At the level where these local services are being delivered, it simply would not work to cut twenty percent (taking the most optimistic cut) from each program, including overhead costs and costs of administration. Reaching the level of cutting the legislature talks about might require giving up whole programs. Where can such cuts be taken? What would be the consequences?

How difficult these decisions will be can be seen by one example. While we are concerned about sixty-seven counties, as an example, let us look at one department in one county that I know something about because I am on its advisory board. The Department of Children's Services of Hillsborough County in the Tampa Bay area is one department within a broader division of Human Services. It provides a range of crucial services, including clinical services for children at risk of abuse and neglect, emergency shelter for such children, child and family counseling, child care licensing, parent education, severely emotionally disturbed treatment, and more.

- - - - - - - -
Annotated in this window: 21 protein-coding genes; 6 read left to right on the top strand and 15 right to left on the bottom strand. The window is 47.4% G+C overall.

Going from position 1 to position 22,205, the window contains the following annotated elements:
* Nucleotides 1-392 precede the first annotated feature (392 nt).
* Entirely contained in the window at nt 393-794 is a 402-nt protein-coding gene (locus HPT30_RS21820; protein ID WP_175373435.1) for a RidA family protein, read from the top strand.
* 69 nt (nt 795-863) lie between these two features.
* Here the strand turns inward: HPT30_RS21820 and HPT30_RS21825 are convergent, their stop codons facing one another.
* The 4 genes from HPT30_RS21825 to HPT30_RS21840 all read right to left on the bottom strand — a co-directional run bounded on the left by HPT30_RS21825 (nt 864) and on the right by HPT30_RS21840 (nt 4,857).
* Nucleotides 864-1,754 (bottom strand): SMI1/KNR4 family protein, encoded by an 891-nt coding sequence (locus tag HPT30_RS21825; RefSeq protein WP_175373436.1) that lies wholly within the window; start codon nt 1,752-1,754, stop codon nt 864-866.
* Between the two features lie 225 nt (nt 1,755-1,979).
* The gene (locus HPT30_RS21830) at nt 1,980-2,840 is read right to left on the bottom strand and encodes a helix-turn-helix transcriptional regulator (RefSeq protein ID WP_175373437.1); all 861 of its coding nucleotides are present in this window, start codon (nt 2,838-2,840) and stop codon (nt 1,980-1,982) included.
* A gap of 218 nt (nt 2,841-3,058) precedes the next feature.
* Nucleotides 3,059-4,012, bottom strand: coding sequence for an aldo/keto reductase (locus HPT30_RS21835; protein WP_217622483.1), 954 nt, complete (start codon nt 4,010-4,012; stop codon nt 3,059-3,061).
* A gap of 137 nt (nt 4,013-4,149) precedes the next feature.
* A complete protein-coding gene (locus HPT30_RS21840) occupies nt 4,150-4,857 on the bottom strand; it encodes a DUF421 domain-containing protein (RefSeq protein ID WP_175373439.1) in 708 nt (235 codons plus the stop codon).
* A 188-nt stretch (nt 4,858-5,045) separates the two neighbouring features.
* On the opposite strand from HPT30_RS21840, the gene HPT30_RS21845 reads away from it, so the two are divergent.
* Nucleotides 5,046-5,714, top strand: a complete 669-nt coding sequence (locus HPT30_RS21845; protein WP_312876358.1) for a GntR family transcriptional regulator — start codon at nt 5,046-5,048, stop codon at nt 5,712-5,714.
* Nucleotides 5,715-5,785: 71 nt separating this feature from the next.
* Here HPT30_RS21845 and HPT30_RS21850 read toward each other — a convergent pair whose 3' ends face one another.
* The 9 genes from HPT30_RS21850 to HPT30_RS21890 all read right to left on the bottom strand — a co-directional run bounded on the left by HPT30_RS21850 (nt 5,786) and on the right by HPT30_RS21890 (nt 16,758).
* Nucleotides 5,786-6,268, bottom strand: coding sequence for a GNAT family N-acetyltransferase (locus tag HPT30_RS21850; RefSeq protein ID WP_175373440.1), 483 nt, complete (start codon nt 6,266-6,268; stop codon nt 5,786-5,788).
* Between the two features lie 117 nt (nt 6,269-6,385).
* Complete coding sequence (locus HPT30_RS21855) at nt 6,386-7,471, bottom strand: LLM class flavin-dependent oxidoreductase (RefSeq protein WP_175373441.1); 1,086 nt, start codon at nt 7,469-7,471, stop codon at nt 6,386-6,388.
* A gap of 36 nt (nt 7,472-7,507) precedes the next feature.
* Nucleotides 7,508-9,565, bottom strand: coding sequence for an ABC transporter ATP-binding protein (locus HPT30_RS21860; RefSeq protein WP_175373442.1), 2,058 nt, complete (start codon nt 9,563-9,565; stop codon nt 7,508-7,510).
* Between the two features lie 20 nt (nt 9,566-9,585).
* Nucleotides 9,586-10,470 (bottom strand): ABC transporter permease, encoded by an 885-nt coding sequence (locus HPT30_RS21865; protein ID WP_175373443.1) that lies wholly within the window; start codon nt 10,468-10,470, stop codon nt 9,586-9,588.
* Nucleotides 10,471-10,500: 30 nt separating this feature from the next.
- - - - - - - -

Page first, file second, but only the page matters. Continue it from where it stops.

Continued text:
Suppose local authorities try to reduce just one of the programs in that department, say Child Care Licensing. Hillsborough County spends a certain amount on licensing child care facilities and homes, on inspecting those facilities and homes, on screening the staff and operators, on disseminating helpful and necessary information professional development to those providers of care to Hillsborough's children, on giving advisory referrals to parents of children with special needs, on investigations of child care concerns and complaints, and on information to parents of children who need services. If the county were to cut 20 % from each activity, they would certainly destroy the effectiveness of the whole agency or office. Each activity would have 20% fewer staff. There would be fewer inspections and horrible morale. There would be at least 20% less helpful information to child care providers. There would be more complaints but fewer professional experts with less training to deal with them. This would be an awful outcome for the people of Hillsborough County, especially for the families with children. Moreover, we would still have to cut 20% from each other DCS program with similar disastrous results in each.